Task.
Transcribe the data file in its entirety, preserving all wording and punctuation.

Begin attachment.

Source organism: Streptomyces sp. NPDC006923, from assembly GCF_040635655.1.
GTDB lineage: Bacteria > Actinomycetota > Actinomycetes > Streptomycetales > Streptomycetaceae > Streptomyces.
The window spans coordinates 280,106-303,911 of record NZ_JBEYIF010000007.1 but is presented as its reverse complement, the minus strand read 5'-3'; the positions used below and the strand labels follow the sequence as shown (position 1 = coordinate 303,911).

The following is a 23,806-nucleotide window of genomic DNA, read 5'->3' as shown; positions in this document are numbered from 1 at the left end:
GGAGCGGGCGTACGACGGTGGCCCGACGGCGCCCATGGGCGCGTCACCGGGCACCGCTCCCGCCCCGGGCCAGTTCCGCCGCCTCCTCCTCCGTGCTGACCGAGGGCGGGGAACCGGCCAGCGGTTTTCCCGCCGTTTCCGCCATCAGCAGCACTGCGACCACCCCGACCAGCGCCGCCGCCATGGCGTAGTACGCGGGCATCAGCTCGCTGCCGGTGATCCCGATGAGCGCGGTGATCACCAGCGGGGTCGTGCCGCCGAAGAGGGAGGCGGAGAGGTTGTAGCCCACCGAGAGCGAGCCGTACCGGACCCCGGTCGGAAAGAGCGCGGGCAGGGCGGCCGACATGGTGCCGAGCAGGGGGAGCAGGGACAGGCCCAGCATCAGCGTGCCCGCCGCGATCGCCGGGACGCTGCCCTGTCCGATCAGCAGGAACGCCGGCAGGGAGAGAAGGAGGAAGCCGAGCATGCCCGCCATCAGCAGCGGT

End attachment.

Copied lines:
Source organism: Streptomyces sp. NPDC006923, from assembly GCF_040635655.1.
GTDB lineage: Bacteria > Actinomycetota > Actinomycetes > Streptomycetales > Streptomycetaceae > Streptomyces.
The window spans coordinates 280,106-303,911 of record NZ_JBEYIF010000007.1 but is presented as its reverse complement, the minus strand read 5'-3'; the positions used below and the strand labels follow the sequence as shown (position 1 = coordinate 303,911).

The following is a 23,806-nucleotide window of genomic DNA, read 5'->3' as shown; positions in this document are numbered from 1 at the left end:
GGAGCGGGCGTACGACGGTGGCCCGACGGCGCCCATGGGCGCGTCACCGGGCACCGCTCCCGCCCCGGGCCAGTTCCGCCGCCTCCTCCTCCGTGCTGACCGAGGGCGGGGAACCGGCCAGCGGTTTTCCCGCCGTTTCCGCCATCAGCAGCACTGCGACCACCCCGACCAGCGCCGCCGCCATGGCGTAGTACGCGGGCATCAGCTCGCTGCCGGTGATCCCGATGAGCGCGGTGATCACCAGCGGGGTCGTGCCGCCGAAGAGGGAGGCGGAGAGGTTGTAGCCCACCGAGAGCGAGCCGTACCGGACCCCGGTCGGAAAGAGCGCGGGCAGGGCGGCCGACATGGTGCCGAGCAGGGGGAGCAGGGACAGGCCCAGCATCAGCGTGCCCGCCGCGATCGCCGGGACGCTGCCCTGTCCGATCAGCAGGAACGCCGGCAGGGAGAGAAGGAGGAAGCCGAGCATGCCCGCCATCAGCAGCGGT